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Berlioz: <i>Grandes Messe des Morts</i> (LSO)

Cd/Dvd Reviews - Classical Music

Berlioz

Grande Messe des Morts
London Symphony Orchestra, London Symphony Chorus, Sir Colin Davis
LSO LIVE LSO0729

by Tony Way on September 26, 2013 (September 26, 2013) filed under Classical Music | Comment Now
A magnificent valediction from the master Berlioz conductor.

“If you seek a monument, look around you.” So visitors to St Paul’s Cathedral, London are famously advised as they look for evidence of the architect, Sir Christopher Wren. So the crowd that gathered inside Wren’s masterpiece in June last year to witness this account of the Berlioz Requiem could well have been told “if you seek a monument to Sir Colin Davis, listen to this”. This utterly imposing performance of Berlioz’s grandest work was one of the last great triumphs of Sir Colin Davis’s long and illustrious career. That career, which spanned nearly sixty years, covered an astonishing breadth of repertory but he will be particularly remembered for his championing of Tippett, Sibelius and, of course, Berlioz.

In this account we hear all the fruits of Davis’s extensive performing experience and profound intimacy with this idiosyncratic yet evocative score. A master sound-sculptor, Davis ensures the work’s apocalyptic explosions of sounds are thrillingly executed but cleanly placed within the acoustic, whilst the numerous quieter splashes of orchestral colour are lovingly brought to the fore. The louder sections of the Dies irae, such as the Tuba mirum, Rex tremendae and Lacrymosa are literally breathtaking in their intensity; whilst the quiet, haunting opening of the Agnus Dei and the luminous conclusion of the Offertoire offer moving glimpses of eternity.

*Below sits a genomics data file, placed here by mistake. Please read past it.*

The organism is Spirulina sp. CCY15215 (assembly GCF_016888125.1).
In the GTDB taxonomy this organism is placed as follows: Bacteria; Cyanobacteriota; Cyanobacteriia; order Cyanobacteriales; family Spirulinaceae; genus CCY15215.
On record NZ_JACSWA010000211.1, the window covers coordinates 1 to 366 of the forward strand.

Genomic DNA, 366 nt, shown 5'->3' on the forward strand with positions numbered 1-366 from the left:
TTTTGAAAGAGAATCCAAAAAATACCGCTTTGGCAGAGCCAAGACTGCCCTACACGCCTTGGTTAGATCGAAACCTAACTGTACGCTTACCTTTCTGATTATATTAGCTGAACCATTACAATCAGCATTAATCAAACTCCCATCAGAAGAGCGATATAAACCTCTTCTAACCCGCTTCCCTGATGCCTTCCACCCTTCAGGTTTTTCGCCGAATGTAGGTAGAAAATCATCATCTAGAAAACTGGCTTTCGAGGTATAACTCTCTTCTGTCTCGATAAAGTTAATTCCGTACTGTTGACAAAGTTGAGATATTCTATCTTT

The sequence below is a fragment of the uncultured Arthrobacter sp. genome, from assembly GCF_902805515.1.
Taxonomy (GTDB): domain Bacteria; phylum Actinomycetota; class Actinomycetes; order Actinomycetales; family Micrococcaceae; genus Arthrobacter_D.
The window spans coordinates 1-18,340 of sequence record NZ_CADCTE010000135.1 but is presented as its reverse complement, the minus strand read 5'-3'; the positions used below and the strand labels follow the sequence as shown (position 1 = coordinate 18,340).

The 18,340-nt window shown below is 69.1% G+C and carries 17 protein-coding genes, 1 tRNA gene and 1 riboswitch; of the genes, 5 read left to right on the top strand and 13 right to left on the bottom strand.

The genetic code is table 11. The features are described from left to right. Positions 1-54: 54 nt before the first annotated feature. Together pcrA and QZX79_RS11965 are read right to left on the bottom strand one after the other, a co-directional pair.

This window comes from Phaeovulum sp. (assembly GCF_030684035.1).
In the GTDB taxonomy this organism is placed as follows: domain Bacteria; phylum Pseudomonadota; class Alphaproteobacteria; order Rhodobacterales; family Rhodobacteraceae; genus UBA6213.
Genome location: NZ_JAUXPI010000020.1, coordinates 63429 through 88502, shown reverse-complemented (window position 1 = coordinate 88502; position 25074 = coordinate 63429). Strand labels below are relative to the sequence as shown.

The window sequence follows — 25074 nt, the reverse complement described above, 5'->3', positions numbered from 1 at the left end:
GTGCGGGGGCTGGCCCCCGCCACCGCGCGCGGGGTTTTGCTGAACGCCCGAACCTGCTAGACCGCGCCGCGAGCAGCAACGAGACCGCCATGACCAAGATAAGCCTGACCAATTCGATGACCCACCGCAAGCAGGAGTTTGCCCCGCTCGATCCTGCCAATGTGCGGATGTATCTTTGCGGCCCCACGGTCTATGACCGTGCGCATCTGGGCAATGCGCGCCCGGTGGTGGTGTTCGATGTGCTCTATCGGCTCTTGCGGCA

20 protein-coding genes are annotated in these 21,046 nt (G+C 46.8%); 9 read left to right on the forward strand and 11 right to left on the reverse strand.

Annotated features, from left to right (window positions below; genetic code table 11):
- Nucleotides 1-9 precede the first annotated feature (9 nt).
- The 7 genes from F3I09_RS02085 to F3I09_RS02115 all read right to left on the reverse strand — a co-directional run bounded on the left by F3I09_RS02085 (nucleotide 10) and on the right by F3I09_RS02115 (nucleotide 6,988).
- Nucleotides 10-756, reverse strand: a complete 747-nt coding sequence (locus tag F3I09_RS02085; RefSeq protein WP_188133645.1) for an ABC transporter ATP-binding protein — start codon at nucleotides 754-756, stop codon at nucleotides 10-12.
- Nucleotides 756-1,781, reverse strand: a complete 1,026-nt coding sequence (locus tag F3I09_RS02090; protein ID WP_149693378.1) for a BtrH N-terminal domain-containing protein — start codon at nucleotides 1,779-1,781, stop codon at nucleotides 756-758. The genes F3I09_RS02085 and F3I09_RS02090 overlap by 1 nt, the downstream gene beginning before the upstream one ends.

The combined choral forces handle the composer’s often outrageous vocal demands with aplomb and Barry Banks dispatches the difficult tenor solo in the Sanctus with both accuracy and emotion. All the instrumental forces (including the four brass bands) are well co-ordinated throughout. The engineering will tempt you to blast the neighbours! Here is a recording to treasure which takes its place alongside Sir Colin’s 1969 recording and Paul McCreesh’s recent version as the very best in the catalogue.